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NOT TRUE: Education Ministry rubbishes claims teacher paid $6.68 Loop Jamaica

The Ministry of Education and Youth (MoEY) has described as “blatantly false” a story carried recently in the media under the headline ‘A teacher in my parish got $6.68 for salary in March 2023″.

The ministry, in a press release Tuesday, noted that the report quoted the president of the Westmoreland Chapter of the Jamaica Teachers’ Association (JTA), Kerry Ann Wolliston, as saying, “There was even a teacher in my parish who got $6.68 for her salary in March and was not paid the correct amount up until now.”

According to the ministry, it has confirmed that the monthly salaries for the referenced teacher, net of all deductions (including deductions to a credit union), were as follows:

Payroll Month

Gross Salary

Net Salary (net of deductions including payments to a credit union)

May, 2023



April, 2023


$ 91,935.63

March, 2023

$ 87,439.93

$ 58,798.79

The ministry explained that the teacher is a temporarily employed, pre-trained teacher who is currently substituting for another teacher who is on secondment.

“The ministry has been waiting for the pre-trained teacher to deliver her transcript to the ministry so that she can be upgraded and compensated accordingly. To date, the transcript has not been received from the teacher,” the statements explained.

“The MoEY continues to request from the President of the JTA, Mrs LaSonja Harrison, the specifics of any teacher’s situation so the matters can be researched,” the statement added.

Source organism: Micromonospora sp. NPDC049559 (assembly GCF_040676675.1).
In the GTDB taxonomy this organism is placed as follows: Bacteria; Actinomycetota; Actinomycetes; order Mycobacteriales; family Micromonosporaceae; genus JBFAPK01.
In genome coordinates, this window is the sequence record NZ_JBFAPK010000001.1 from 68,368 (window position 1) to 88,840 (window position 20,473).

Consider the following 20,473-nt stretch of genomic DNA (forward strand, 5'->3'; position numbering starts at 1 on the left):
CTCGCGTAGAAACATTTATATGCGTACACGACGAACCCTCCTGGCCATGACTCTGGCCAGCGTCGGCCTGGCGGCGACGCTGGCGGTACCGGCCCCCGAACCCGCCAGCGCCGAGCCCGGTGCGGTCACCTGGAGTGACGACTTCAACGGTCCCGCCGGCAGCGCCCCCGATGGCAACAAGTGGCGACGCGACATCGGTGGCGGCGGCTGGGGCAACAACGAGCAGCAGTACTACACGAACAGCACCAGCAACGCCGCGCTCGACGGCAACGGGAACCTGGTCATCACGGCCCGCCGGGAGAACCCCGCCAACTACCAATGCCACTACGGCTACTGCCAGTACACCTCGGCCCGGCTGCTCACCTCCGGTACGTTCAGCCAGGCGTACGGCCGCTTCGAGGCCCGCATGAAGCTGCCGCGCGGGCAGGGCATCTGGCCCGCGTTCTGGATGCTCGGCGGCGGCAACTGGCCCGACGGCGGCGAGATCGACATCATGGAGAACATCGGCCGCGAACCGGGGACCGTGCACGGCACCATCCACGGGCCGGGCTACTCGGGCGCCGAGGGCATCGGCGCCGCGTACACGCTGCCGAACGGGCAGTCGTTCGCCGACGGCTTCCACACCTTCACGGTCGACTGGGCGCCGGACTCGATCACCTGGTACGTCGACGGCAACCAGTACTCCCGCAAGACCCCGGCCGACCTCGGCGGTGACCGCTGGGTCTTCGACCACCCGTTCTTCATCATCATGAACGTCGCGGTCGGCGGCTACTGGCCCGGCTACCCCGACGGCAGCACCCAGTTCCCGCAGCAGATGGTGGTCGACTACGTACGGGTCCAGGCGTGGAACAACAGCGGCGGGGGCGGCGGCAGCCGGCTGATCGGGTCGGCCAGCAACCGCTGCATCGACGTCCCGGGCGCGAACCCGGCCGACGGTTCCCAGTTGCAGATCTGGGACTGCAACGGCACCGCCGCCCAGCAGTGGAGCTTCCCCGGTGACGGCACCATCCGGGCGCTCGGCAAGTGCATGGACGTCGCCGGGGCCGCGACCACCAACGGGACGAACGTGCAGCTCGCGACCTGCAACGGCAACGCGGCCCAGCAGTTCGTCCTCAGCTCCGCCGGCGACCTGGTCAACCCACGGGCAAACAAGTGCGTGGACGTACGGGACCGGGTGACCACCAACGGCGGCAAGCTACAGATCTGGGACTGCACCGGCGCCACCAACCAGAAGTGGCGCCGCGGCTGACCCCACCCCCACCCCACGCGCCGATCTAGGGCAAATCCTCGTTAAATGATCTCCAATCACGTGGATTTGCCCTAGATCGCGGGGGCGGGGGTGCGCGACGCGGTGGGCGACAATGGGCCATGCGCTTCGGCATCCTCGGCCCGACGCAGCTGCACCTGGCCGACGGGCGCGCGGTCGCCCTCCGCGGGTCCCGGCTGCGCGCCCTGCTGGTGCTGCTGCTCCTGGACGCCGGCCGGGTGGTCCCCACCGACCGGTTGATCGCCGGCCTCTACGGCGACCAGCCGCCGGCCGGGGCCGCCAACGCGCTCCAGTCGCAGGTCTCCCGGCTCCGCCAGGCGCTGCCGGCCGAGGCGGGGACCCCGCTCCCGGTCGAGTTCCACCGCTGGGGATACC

“Generalities, without specific names of teachers, make it impossible to research as each teacher has a unique pay slip. Additionally, specifics of the teachers’ situation help with the turn-around time…” the release continued.

It cited two examples in which the JTA president contacted the ministry and/or Minister of Education Fayval Williams on behalf of teachers who were supposedly not paid.

In one instance, a cancer survivor with more than 30- years’ experience, purportedly did not receive her salary and was in need of money to purchase medication. The JTA president wrote to the minister about the situation on May 2.

On May 5th, the ministry’s Payroll Department responded to say the following:

“Good day Minister,
Teacher, Mrs (name omitted), was paid salary. She had also contacted the unit re retroactive, which was paid to her March 2023 correctly and senior teacher retroactive paid April 2023.”

Said the ministry: “It is clear from this example that Mrs Harrison is getting incorrect information”.

In another example, the ministry said Harrison reported that two teachers in an infant school and another teacher in a different infant school had not received their salaries.

According to the ministry, it responded to Harrison on the same day “to say that for the two teachers “…no continuation letter was received for payment.” Additionally, for the one teacher in the other infant school, that teacher is on “no pay leave and no resumption letter was received.”

The ministry argued that these examples show that Harrison is not getting the full and correct information in its entirety.

“It would appear that mischief abounds and calls from Mrs Harrison to disrupt the education sector should be very carefully examined in light of the misinformation as demonstrated by these examples,” the ministry stated.

Williams said that she respects the right of the JTA to advocate on behalf of its members.

However, she has called for rationality to prevail and for the specifics of the teachers’ situation to be presented to the MoEY to allow adequate research and response.

“A destabilised education sector serves no one,” she said.